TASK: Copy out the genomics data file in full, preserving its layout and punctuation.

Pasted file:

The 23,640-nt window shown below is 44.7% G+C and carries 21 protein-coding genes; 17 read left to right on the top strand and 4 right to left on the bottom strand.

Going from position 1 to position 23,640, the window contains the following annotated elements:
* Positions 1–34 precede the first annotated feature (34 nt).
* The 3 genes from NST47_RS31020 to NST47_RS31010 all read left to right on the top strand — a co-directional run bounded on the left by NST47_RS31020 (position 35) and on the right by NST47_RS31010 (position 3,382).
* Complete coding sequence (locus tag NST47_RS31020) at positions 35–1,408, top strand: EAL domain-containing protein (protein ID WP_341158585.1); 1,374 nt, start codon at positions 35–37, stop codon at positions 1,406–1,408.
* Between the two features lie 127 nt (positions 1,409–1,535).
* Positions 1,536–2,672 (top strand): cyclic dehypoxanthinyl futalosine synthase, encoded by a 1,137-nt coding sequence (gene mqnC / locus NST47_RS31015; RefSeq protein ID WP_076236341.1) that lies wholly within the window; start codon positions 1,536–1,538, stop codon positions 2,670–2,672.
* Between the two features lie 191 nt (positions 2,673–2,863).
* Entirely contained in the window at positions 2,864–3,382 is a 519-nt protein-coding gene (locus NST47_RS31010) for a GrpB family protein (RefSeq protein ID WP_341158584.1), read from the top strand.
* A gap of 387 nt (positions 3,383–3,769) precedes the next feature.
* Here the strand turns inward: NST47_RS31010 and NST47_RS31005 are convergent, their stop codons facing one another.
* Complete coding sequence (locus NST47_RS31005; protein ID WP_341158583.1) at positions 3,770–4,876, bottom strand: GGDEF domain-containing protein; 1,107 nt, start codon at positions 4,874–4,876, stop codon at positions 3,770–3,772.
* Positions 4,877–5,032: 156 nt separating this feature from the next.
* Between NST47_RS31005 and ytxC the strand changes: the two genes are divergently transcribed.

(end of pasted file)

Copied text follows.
The 23,640-nt window shown below is 44.7% G+C and carries 21 protein-coding genes; 17 read left to right on the top strand and 4 right to left on the bottom strand.

Going from position 1 to position 23,640, the window contains the following annotated elements:
* Positions 1–34 precede the first annotated feature (34 nt).
* The 3 genes from NST47_RS31020 to NST47_RS31010 all read left to right on the top strand — a co-directional run bounded on the left by NST47_RS31020 (position 35) and on the right by NST47_RS31010 (position 3,382).
* Complete coding sequence (locus tag NST47_RS31020) at positions 35–1,408, top strand: EAL domain-containing protein (protein ID WP_341158585.1); 1,374 nt, start codon at positions 35–37, stop codon at positions 1,406–1,408.
* Between the two features lie 127 nt (positions 1,409–1,535).
* Positions 1,536–2,672 (top strand): cyclic dehypoxanthinyl futalosine synthase, encoded by a 1,137-nt coding sequence (gene mqnC / locus NST47_RS31015; RefSeq protein ID WP_076236341.1) that lies wholly within the window; start codon positions 1,536–1,538, stop codon positions 2,670–2,672.
* Between the two features lie 191 nt (positions 2,673–2,863).
* Entirely contained in the window at positions 2,864–3,382 is a 519-nt protein-coding gene (locus NST47_RS31010) for a GrpB family protein (RefSeq protein ID WP_341158584.1), read from the top strand.
* A gap of 387 nt (positions 3,383–3,769) precedes the next feature.
* Here the strand turns inward: NST47_RS31010 and NST47_RS31005 are convergent, their stop codons facing one another.
* Complete coding sequence (locus NST47_RS31005; protein ID WP_341158583.1) at positions 3,770–4,876, bottom strand: GGDEF domain-containing protein; 1,107 nt, start codon at positions 4,874–4,876, stop codon at positions 3,770–3,772.
* Positions 4,877–5,032: 156 nt separating this feature from the next.
* Between NST47_RS31005 and ytxC the strand changes: the two genes are divergently transcribed.